Adults can â€" and do â€" mess around with their digestive systems constantly, and most of us just don't take the time to eat right and exercise.
I’ve watched the OTC version of Xenical, Alli, fly off the shelves at Wal-Mart and Costco over the last year, and I marvel at the market for the next “wonder” diet pill. Adults can — and do – mess around with their digestive systems constantly, and although some people have disorders and medications that make losing weight difficult, most of us just don’t take the time to eat right and exercise.
I can vouch for that last point. Between work during the day and classes at night, the only hope that I had for dinner last semester was the Wendy’s drive-through on the way to school. It’s not simple laziness. It’s more a matter of “you get what you can when you can” or go hungry.
This lifestyle has had a trickle-down effect on our kids, who are getting just about as busy (and gaining as much weight) as we are. An estimated third of American children may be fighting the battle of the bulge.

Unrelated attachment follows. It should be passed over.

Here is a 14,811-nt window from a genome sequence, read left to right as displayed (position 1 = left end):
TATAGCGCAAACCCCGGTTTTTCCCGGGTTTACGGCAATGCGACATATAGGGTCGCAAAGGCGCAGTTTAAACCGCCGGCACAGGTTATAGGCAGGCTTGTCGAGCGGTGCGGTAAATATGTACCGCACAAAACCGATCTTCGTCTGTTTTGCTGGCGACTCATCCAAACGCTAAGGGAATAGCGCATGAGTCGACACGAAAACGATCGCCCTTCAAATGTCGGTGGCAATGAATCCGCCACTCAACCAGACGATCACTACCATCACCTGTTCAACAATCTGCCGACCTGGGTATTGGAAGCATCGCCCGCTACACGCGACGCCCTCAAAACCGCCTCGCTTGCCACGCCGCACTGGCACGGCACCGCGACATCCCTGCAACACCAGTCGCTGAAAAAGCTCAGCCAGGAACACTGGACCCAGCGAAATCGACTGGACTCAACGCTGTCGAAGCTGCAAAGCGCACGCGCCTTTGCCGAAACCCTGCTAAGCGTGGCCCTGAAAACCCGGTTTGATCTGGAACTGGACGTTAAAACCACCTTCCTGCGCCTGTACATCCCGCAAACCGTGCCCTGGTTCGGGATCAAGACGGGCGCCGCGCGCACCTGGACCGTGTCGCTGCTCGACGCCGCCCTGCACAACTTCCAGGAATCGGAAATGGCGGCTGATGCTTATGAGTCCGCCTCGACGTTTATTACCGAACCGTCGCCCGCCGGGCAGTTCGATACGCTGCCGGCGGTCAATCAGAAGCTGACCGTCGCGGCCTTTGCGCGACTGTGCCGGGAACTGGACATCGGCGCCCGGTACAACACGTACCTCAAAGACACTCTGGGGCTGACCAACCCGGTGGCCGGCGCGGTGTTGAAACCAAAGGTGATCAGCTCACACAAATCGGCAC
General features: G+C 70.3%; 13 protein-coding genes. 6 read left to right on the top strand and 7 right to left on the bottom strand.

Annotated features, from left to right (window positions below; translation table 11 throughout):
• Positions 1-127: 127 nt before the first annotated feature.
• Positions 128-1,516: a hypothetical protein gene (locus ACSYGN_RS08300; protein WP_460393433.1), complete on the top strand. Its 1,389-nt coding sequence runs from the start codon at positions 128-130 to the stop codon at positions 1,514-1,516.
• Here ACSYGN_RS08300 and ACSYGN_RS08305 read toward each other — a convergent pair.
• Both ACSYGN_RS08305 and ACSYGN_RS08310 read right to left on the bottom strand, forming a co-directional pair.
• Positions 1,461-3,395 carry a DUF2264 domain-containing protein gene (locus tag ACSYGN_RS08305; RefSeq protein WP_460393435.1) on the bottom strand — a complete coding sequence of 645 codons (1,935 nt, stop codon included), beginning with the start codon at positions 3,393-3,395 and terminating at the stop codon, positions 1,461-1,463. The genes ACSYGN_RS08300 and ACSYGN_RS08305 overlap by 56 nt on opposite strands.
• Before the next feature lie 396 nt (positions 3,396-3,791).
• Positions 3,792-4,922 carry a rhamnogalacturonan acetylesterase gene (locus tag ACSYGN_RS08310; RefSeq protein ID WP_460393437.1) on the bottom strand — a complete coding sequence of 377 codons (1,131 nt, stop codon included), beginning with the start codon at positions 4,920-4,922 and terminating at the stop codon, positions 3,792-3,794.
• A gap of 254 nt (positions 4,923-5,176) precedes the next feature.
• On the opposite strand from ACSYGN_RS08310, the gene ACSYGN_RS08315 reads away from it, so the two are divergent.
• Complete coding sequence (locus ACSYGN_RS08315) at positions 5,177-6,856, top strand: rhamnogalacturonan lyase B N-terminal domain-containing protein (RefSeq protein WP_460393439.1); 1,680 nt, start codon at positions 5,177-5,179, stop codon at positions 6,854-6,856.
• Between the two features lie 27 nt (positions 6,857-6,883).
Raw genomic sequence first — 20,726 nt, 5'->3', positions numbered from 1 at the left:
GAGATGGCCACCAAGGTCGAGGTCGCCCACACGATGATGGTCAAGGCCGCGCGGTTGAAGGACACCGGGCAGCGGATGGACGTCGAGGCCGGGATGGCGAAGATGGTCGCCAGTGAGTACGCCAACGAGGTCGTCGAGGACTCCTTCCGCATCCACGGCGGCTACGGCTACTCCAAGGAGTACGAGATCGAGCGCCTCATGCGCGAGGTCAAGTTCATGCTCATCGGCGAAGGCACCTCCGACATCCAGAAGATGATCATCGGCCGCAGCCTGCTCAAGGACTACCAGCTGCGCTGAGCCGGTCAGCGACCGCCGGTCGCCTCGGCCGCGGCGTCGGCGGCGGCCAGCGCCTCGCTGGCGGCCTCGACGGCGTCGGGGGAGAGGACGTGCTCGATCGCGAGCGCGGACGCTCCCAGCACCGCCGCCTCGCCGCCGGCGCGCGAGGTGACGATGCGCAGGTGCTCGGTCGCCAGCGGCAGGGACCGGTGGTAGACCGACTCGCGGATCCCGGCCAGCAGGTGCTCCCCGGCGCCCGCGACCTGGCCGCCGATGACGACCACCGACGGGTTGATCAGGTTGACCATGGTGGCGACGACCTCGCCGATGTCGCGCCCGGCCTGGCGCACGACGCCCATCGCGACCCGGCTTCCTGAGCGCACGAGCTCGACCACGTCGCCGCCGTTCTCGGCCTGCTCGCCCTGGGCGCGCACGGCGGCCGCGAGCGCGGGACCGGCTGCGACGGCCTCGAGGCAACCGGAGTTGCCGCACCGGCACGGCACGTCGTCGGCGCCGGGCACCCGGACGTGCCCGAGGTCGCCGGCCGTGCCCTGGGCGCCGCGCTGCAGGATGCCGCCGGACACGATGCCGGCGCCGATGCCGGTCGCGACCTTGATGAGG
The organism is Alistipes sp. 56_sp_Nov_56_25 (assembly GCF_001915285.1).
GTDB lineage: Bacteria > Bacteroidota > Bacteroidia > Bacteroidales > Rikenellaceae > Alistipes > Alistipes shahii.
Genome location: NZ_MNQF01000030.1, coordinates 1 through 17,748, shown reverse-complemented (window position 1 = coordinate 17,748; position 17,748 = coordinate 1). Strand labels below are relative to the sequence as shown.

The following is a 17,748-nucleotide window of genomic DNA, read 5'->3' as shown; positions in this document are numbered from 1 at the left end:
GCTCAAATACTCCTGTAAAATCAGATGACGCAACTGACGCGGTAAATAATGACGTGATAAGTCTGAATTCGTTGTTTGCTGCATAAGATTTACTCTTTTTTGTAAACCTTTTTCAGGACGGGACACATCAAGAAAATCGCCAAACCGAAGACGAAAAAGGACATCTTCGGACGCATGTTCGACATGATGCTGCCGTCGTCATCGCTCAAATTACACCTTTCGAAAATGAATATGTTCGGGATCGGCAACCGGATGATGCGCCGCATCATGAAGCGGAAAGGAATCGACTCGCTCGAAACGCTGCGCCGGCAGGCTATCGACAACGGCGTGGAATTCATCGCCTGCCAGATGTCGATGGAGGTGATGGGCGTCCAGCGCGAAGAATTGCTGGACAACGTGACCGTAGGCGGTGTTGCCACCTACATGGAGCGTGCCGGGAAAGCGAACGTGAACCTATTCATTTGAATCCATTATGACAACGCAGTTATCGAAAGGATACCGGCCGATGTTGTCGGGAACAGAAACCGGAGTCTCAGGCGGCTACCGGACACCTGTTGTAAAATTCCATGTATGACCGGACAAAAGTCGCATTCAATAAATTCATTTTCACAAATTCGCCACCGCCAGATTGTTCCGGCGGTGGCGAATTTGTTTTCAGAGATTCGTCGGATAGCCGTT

Still, kids are expected to lose weight the old fashioned way: expend more energy than they take in. And they need a well-balanced diet to support their developmental needs, which has been one of the reasons kids have not been a huge part of the “wonder” pill market. To date, I haven’t seen a medical or psychiatric association recommend the use of medical management for childhood obesity.
That’s why I almost choked on my coffee when I read the headlines, “Study suggests caution on new anti-obesity drug in kids,” in MIT online news. The mouse-model study addressed the blockage of cannabinoid receptors and found that it suppressed the adaptive rewiring that normally occurs in juvenile mice. Based on these results, the researchers have said that drugs with this type of mechanism, such as rimonabant, shouldn’t be used to treat obesity in children.
Rimonabant (brand name ACOMPLIA, Sanofi-Aventis) isn’t approved for use in the United States for adults yet. And I didn’t find the drug associated with clinical trials in children on the NIH website. But I have seen discussion presented in CME that suggests study of rimonabant in children is appropriate due to the effects of obesity later on in life - free sign in and password may be required).
There are obvious benefits to keeping children’s weight at healthy levels. But is achieving that goal with lifestyle adjustments more than we can handle? How often have you been petitioned by a parent to provide medical intervention for a child, and what was your response? Give your opinion here.